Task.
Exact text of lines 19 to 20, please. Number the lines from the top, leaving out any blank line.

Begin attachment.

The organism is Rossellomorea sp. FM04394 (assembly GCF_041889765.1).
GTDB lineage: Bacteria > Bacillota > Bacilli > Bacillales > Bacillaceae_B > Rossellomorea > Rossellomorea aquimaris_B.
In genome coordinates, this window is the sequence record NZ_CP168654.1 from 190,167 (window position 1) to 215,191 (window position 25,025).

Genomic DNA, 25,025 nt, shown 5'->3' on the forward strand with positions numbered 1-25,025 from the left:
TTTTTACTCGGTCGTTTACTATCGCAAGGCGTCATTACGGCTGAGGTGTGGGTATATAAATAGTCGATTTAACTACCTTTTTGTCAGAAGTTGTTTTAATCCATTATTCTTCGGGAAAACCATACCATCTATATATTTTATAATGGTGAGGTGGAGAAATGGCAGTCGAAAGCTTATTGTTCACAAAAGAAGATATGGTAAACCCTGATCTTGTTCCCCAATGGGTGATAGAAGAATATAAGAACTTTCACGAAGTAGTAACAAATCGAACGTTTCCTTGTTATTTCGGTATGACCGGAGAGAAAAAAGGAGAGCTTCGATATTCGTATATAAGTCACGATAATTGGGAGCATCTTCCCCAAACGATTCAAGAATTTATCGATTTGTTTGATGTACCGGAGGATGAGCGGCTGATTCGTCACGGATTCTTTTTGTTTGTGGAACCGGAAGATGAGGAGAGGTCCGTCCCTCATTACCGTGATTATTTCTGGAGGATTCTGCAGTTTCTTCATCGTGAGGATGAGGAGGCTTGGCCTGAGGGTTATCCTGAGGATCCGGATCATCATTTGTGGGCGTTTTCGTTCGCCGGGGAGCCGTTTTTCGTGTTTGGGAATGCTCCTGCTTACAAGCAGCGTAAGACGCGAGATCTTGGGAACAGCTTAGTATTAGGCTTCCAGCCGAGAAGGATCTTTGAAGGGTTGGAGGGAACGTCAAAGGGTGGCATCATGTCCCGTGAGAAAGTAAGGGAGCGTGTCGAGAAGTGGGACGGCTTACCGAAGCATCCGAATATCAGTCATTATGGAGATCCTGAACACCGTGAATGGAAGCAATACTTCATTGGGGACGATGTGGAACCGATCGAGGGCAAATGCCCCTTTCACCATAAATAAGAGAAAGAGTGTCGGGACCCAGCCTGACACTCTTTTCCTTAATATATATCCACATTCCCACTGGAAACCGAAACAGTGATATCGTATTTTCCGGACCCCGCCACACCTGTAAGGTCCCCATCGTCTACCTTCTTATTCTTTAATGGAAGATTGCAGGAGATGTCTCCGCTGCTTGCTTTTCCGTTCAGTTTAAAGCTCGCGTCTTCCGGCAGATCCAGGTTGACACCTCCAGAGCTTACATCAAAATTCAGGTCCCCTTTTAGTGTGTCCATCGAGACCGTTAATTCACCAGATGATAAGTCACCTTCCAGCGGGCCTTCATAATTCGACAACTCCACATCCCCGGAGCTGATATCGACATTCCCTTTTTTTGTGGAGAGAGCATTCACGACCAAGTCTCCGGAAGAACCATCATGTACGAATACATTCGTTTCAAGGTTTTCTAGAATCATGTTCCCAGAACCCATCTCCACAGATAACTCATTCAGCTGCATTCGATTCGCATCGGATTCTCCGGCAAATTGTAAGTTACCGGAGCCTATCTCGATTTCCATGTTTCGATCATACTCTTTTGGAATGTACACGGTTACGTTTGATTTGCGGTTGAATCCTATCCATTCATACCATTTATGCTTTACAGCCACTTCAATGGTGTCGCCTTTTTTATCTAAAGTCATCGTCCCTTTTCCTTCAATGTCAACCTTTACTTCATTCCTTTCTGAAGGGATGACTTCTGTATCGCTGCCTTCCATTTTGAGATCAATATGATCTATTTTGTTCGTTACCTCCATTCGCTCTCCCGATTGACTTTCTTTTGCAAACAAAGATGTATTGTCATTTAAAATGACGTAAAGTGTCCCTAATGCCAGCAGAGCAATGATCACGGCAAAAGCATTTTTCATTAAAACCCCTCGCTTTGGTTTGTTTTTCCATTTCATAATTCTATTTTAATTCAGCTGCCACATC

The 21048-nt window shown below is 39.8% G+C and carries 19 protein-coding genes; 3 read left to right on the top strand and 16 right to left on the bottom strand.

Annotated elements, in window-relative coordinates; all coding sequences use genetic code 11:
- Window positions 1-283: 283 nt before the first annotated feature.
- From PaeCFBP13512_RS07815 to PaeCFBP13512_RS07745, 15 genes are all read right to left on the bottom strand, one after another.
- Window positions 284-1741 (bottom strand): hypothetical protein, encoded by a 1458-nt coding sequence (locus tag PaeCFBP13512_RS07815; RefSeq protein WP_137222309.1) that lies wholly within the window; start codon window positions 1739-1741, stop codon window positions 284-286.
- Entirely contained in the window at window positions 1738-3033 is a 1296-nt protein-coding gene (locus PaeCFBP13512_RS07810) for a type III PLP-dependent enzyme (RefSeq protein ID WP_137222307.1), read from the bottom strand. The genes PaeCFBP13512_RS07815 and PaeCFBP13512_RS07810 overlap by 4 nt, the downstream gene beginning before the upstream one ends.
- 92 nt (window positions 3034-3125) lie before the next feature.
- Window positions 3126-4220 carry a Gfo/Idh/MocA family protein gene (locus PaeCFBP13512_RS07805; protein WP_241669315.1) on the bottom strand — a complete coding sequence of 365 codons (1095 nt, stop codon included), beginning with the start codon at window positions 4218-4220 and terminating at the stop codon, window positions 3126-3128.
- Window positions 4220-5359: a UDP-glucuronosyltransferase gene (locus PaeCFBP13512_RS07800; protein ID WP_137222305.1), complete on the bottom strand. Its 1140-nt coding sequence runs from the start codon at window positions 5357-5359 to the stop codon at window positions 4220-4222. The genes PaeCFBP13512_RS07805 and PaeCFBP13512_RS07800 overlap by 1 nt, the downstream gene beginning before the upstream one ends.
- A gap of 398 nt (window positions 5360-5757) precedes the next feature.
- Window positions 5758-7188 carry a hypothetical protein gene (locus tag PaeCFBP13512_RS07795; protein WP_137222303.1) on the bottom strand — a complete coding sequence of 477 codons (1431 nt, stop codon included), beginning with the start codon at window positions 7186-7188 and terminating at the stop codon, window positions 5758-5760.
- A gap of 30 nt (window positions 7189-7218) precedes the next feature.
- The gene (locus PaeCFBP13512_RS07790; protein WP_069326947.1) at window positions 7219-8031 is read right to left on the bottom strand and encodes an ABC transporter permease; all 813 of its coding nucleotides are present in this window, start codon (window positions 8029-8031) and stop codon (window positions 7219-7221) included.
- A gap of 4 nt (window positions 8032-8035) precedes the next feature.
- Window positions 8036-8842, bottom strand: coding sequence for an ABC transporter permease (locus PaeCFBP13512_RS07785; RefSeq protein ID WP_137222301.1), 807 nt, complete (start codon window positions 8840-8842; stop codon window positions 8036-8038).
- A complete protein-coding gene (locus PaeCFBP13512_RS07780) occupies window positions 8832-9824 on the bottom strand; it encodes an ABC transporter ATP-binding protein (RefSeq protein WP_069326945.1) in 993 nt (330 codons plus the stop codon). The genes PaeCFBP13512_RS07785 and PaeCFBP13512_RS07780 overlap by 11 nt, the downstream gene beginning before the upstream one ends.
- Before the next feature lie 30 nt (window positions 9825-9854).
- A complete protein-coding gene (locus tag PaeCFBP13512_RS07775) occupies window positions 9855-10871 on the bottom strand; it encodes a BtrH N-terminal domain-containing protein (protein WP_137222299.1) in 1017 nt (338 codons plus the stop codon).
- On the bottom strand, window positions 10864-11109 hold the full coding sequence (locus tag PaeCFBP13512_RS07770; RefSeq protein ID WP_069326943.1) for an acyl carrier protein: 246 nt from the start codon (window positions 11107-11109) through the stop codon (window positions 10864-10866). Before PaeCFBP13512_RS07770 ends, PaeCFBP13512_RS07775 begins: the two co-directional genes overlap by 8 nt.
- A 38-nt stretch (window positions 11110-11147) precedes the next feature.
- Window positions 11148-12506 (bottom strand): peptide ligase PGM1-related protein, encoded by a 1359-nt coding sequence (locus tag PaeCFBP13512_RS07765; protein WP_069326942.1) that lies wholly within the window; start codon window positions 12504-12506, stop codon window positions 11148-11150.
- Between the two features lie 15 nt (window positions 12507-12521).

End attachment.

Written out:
- A gap of 4 nt (window positions 8032-8035) precedes the next feature.
- Window positions 8036-8842, bottom strand: coding sequence for an ABC transporter permease (locus PaeCFBP13512_RS07785; RefSeq protein ID WP_137222301.1), 807 nt, complete (start codon window positions 8840-8842; stop codon window positions 8036-8038).